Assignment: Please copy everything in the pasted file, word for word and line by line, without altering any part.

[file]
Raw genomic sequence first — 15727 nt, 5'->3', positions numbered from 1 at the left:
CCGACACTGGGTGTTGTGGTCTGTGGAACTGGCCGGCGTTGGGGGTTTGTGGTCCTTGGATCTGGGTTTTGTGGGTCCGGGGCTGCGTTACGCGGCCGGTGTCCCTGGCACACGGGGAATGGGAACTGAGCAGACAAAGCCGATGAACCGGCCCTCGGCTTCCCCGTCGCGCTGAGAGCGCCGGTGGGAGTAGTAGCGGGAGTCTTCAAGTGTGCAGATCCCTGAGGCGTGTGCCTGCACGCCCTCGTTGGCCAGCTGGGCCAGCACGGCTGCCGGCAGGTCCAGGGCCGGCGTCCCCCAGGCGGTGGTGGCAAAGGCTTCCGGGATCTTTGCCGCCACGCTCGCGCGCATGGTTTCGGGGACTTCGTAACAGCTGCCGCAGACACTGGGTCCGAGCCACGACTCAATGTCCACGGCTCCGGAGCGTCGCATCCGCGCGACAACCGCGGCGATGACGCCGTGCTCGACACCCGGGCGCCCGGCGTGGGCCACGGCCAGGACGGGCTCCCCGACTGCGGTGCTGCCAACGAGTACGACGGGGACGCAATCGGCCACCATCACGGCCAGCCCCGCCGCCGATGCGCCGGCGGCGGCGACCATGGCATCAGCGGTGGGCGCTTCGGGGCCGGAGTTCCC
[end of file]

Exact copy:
Raw genomic sequence first — 15727 nt, 5'->3', positions numbered from 1 at the left:
CCGACACTGGGTGTTGTGGTCTGTGGAACTGGCCGGCGTTGGGGGTTTGTGGTCCTTGGATCTGGGTTTTGTGGGTCCGGGGCTGCGTTACGCGGCCGGTGTCCCTGGCACACGGGGAATGGGAACTGAGCAGACAAAGCCGATGAACCGGCCCTCGGCTTCCCCGTCGCGCTGAGAGCGCCGGTGGGAGTAGTAGCGGGAGTCTTCAAGTGTGCAGATCCCTGAGGCGTGTGCCTGCACGCCCTCGTTGGCCAGCTGGGCCAGCACGGCTGCCGGCAGGTCCAGGGCCGGCGTCCCCCAGGCGGTGGTGGCAAAGGCTTCCGGGATCTTTGCCGCCACGCTCGCGCGCATGGTTTCGGGGACTTCGTAACAGCTGCCGCAGACACTGGGTCCGAGCCACGACTCAATGTCCACGGCTCCGGAGCGTCGCATCCGCGCGACAACCGCGGCGATGACGCCGTGCTCGACACCCGGGCGCCCGGCGTGGGCCACGGCCAGGACGGGCTCCCCGACTGCGGTGCTGCCAACGAGTACGACGGGGACGCAATCGGCCACCATCACGGCCAGCCCCGCCGCCGATGCGCCGGCGGCGGCGACCATGGCATCAGCGGTGGGCGCTTCGGGGCCGGAGTTCCC